New ad campaign pushes anyone-but-Ford approach
There are some new mayoral candidates in town, and they’re entering an already-crowded field with some major promises.
One, Jeff McElroy, vows only to smoke pot if elected. No crack. Another, Ray Faranzi, says he’ll get drunk in public, but he won’t threaten to kill anyone. Jim Tomkins guarantees Torontonians he never gets caught urinating on camera. None of them, we should maybe clarify, have actually registered to run for mayor. In fact, they’re not even real people.
The signs, which were spotted across Toronto over the weekend, are paid for by No Ford Nation, a community organization led by local writer Christina Robbins. Robbins founded No Ford Nation as a Facebook page in 2011, well before the crack scandal came to dominate the conversation around Ford’s mayoralty. “Nobody had any idea what we were about to go through as a city,” says Robbins over the phone.
Now, No Ford Nation is taking a more active role in city politics, contracting ad agency Rethink Communications to roll out the anyone-but-Ford campaign citywide. “It’s a fairly unique opportunity,” says Rethink’s Caleb Goodman. “It’s not the sort of campaign we’d usually do.” (Rethink has recently done work for major corporate clients like Molson and A&W.)
For Robbins, the campaign underlines how any sort of sweaty half-schmo is still a more fitting mayoral candidate than Rob Ford. At the No Ford Nation website, the group has crafted a few cartoons based on Ford’s more scandalous public comments (like the infamous “I have plenty to eat at home” incident). The site also has information about Toronto’s other mayoral hopefuls.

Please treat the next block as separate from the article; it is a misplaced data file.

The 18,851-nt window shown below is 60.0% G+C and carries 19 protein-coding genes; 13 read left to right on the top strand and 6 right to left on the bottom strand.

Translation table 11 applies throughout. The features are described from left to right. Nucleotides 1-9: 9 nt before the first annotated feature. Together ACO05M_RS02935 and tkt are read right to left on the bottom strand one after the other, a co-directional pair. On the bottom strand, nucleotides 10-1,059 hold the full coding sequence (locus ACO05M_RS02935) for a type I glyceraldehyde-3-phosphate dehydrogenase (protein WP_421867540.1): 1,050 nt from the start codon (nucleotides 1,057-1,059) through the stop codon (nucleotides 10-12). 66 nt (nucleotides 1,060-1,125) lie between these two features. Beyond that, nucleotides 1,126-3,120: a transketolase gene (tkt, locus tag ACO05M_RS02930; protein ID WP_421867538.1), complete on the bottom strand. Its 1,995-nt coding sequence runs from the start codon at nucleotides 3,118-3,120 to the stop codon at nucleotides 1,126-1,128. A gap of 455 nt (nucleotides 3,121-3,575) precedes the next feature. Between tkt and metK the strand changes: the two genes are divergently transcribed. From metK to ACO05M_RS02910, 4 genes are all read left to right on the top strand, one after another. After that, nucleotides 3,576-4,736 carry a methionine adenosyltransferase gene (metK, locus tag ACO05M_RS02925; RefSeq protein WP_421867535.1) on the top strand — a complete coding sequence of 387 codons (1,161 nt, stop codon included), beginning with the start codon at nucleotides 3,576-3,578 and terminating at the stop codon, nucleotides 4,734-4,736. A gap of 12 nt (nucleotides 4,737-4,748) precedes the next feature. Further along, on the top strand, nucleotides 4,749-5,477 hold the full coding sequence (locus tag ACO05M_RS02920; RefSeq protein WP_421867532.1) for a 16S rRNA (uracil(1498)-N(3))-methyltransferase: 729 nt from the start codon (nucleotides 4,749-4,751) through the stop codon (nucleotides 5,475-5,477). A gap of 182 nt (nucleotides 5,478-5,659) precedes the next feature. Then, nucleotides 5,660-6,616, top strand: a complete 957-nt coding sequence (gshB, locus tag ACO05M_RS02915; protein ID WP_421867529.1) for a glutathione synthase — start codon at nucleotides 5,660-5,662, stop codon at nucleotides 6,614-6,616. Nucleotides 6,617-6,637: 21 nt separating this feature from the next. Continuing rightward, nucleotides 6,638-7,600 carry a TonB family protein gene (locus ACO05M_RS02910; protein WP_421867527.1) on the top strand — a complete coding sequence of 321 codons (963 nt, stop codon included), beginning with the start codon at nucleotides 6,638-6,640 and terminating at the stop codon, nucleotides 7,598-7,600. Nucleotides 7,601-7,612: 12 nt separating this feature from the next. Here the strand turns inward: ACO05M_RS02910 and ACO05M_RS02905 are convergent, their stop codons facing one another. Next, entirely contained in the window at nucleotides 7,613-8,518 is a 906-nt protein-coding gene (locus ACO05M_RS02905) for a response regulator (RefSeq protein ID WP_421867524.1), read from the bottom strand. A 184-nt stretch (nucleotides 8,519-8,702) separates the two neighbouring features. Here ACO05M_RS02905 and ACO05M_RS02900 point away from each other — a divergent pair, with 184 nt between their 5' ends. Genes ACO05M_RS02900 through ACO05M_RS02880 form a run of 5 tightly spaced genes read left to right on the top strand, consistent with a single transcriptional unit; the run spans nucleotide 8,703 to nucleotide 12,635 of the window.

“We’re completely nonpartisan,” says Robbins. And while that’s not exactly right—if No Ford Toronto isn’t biased in favour of one candidate, its certainly dead set against Ford—it sums up the group’s attitude.
“We’re a resource,” she says. “It’s a one-stop shop for people wanting to find out more about the candidates, for people who can’t necessarily stay on top of all the news.”
As far as Ford’s chances at reelection, Robbins thinks the mayor still has a fighting chance, despite all the scandal.
“I think that if he continues to say his stock lies over and over, people will start to believe it,” she says. “The fact that he does stand a chance in this election shows that we gave got a lot of reexamining to do.”